Davidson says GOP health care bill ‘may be in trouble’

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Davidson says GOP health care bill ‘may be in trouble’

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U.S. Rep. Warren Davidson, R-Troy, talks to a capacity crowd on Saturday evening, March 11, 2017, at the Butler County GOP Lincoln Day Dinner at the Oscar Event Center in Fairfield. MICHAEL D. PITMAN/STAFF

Congressman Warren Davidson told a capacity Butler County GOP Lincoln Day dinner crowd that the Republican health care plan is improving every day, but it’s unlikely to become law.

Davidson and “Hillbilly Elegy” author and Middletown native J.D. Vance were the featured speakers at Saturday night’s Republican fundraiser at the Oscar Event Center in Fairfield.

This month, Congressional Republicans unveiled the American Health Care Act, which Democrats have unilaterally opposed. It also has been criticized by some Republicans as many have compared it to the Affordable Care Act.

Davidson said while there’s been “serious objections” to this bill, “I think it’s better than it was last week.”

“I don’t know how much we’ll be able to amend it,” he said. “I’m sure if it truly comes down to a binary choice, as I’ve heard in reports, it may be in trouble.”

President Donald Trump and Washington Republicans campaigned in the November 2016 election on repealing the health care act known as Obamacare.

The Hill, the newspaper for Capitol Hill, reported former Alaska Gov. Sarah Palin referred to the American Health Care Act as “RINO Care,” saying it was Republican in name only.

“Remember this is government-controlled health care, the system that requires enrollment in an unaffordable, unsustainable, unwanted, unconstitutional continuation of government-run medicine,” Palin said. “And even in this new quasi-reformed proposal, there is still an aspect of socialism.”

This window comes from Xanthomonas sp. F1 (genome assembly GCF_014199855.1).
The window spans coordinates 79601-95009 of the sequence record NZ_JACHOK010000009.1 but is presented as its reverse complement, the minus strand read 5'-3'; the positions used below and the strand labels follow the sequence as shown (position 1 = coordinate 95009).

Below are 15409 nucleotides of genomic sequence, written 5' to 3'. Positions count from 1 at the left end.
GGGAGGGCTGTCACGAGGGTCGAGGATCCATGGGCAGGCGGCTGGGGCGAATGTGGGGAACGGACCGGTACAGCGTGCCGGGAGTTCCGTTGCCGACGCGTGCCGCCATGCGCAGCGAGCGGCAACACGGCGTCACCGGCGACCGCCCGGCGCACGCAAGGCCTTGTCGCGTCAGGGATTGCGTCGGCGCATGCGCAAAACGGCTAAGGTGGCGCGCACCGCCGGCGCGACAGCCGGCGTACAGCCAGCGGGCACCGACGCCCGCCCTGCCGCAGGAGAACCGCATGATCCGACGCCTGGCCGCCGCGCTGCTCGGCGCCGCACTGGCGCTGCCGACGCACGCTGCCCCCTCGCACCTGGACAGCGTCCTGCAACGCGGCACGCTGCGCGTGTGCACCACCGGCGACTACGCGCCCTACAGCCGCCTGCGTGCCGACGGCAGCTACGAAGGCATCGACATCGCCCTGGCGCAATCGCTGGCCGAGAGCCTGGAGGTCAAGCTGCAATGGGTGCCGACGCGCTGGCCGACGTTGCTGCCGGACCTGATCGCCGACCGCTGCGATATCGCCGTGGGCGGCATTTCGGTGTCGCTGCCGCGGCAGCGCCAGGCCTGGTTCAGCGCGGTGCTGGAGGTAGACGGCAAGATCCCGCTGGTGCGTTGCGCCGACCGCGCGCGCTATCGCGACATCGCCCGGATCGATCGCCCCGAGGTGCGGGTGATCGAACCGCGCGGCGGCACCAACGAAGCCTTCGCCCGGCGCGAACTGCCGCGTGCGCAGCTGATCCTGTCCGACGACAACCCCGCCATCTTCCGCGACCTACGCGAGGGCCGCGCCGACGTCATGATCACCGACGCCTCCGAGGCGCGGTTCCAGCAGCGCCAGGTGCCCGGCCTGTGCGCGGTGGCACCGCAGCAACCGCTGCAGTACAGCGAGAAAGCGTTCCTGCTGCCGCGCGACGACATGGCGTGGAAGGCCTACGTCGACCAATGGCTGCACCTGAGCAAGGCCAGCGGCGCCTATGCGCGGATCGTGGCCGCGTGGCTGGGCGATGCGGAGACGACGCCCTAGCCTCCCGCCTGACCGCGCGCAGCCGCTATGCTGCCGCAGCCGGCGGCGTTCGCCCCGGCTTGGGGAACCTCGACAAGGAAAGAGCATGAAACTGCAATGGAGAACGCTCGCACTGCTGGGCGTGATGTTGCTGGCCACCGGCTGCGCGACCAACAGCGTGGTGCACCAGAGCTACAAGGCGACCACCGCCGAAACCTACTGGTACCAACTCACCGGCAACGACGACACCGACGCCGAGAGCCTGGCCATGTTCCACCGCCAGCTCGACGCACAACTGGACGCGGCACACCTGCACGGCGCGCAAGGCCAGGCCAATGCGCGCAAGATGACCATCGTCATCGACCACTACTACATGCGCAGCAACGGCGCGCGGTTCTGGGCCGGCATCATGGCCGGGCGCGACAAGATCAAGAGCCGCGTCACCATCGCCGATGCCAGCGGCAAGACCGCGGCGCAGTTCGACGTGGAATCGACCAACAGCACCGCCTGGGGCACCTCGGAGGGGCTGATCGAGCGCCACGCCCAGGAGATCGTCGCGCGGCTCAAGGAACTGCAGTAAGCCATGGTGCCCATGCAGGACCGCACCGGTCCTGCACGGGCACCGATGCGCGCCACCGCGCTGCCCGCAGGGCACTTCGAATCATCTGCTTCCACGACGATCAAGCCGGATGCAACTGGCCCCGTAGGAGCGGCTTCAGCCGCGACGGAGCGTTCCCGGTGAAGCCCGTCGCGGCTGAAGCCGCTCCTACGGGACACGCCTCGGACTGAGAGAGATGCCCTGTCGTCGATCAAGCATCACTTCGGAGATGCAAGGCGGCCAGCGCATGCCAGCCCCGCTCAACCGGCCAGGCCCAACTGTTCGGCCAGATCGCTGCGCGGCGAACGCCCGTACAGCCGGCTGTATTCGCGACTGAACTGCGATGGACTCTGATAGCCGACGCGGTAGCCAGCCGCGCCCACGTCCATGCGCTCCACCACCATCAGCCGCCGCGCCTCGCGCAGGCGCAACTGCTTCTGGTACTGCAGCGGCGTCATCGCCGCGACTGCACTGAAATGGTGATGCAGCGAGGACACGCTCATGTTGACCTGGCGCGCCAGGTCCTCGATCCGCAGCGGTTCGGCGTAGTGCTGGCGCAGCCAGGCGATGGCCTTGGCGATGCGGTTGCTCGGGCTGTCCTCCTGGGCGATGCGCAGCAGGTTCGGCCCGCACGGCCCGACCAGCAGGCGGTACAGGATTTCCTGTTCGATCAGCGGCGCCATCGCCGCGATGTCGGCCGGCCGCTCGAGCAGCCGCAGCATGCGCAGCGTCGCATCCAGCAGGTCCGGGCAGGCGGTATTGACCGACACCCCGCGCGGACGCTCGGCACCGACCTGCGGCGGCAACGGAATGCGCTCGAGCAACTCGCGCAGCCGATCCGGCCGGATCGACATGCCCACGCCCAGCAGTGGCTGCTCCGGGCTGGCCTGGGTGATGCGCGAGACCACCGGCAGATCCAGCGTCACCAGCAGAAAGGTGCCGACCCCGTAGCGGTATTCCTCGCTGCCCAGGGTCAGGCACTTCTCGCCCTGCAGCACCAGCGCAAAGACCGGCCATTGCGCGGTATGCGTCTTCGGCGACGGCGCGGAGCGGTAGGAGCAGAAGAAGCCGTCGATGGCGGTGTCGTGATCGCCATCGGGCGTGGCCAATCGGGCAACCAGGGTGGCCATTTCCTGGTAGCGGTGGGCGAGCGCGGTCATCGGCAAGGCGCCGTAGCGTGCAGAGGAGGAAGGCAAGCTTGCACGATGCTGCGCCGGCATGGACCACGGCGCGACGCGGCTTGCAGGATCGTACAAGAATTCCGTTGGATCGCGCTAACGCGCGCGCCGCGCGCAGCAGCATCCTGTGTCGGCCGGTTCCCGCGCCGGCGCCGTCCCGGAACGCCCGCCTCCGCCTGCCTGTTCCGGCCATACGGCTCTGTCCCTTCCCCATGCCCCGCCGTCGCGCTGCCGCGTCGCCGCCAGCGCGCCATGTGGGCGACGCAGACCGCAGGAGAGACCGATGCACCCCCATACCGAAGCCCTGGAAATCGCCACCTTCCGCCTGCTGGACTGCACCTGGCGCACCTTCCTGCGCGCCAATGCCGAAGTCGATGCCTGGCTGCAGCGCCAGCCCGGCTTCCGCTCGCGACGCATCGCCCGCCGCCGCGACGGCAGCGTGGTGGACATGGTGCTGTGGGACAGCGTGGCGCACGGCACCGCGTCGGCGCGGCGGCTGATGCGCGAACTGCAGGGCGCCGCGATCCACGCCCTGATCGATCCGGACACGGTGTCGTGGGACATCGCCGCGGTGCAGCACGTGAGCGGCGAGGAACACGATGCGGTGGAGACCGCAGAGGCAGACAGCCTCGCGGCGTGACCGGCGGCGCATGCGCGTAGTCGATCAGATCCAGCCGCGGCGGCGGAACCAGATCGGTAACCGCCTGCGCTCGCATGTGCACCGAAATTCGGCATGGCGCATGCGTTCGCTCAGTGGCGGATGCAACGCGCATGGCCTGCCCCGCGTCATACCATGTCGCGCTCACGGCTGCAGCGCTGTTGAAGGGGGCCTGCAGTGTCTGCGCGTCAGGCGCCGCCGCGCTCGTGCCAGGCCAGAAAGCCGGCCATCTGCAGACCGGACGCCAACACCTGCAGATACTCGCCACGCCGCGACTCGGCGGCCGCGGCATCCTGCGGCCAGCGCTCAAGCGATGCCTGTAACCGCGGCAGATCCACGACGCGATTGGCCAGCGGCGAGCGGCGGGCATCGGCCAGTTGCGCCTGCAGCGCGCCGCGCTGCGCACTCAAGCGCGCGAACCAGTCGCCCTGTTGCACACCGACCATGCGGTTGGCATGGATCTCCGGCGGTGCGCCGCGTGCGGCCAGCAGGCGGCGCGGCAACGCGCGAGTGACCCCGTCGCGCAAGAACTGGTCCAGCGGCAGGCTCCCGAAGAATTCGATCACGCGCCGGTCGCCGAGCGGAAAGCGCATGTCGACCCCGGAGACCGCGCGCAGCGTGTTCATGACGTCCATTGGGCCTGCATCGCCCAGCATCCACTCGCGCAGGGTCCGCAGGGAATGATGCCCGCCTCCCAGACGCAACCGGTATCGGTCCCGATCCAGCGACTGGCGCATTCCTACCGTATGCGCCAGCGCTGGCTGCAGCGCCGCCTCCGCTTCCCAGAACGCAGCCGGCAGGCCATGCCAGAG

Davidson said Saturday night that congressional leaders are trying to follow the apparent mandate by the American people based on the results of the November 2016 election.

“Repeal and replace is an iconic promise,” he said. “I don’t want to make excuses … but people didn’t send us there to make excuses. They sent us there to get things done.”

Davidson, who owns manufacturing businesses in Fairfield and his hometown of Troy, looks at health care as a product.

“We want it to be a good product, a product everyone would want because everybody’s going to be using it,” he said. “Everyone in America is going to be affected by this decision … so we’ve got a little work to make this a really good product. I don’t know if we can.”

J.D. Vance on D.C.

Vance in a Q&A with 700 WLW personality Bill Cunningham talked about Trump’s surge in popularity that led him to his November 2016 presidential win. He called it “the Donald Trump phenomenon” because he had a different message than any one seeking the White House.

Middletown native and “Hillbilly Elegy” author J.D. Vance listens to a question from 700 WLW radio personality Bill Cunningham on Saturday evening, March 11, 2017, at the Butler County GOP Lincoln Day Dinner at the Oscar Event Center in Fairfield. MICHAEL D. PITMAN/STAFF Staff Writer

“There’s a lot of significant things going on in the community for a long, long time,” Vance said. “And for the past 10, 20 years, folks have basically gotten the same message from Republican Party and from the Democratic Party.”

Republicans have said the way to grow the middle class is to cut taxes and help businesses, and Democrats have said the country needs to invest in social service programs.

“I think people over time have said that neither one of those things are really responsive of what’s going on in my life, or going on in my community,” Vance said.

Vance also hypothesized that Trump’s victory was due to the fact he did not sound like a politician, saying in the presidential debates nine out of the 10 candidates had similar ideas.

And though some of Trump’s comments have been inaccurate during the course of the campaign and in the two months since taking the oath of office, Vance said people don’t care.

“People say, ‘Why aren’t Trump supporters worried about things that come out of his mouth?’” he said. “They just d0n’t care about words from anyone right now. They just don’t trust the process.”

But if Trump and Republicans want to survive the mid-term elections in 2018, they have to deliver on campaign promises.

“I think what is at issue here is Trump’s got to deliver, Republicans have got to deliver,” Vance said. “And if they don’t, folks are going to continue to mistrust politicians and they’re going to take out that frustration on whoever’s in power the next time around.”

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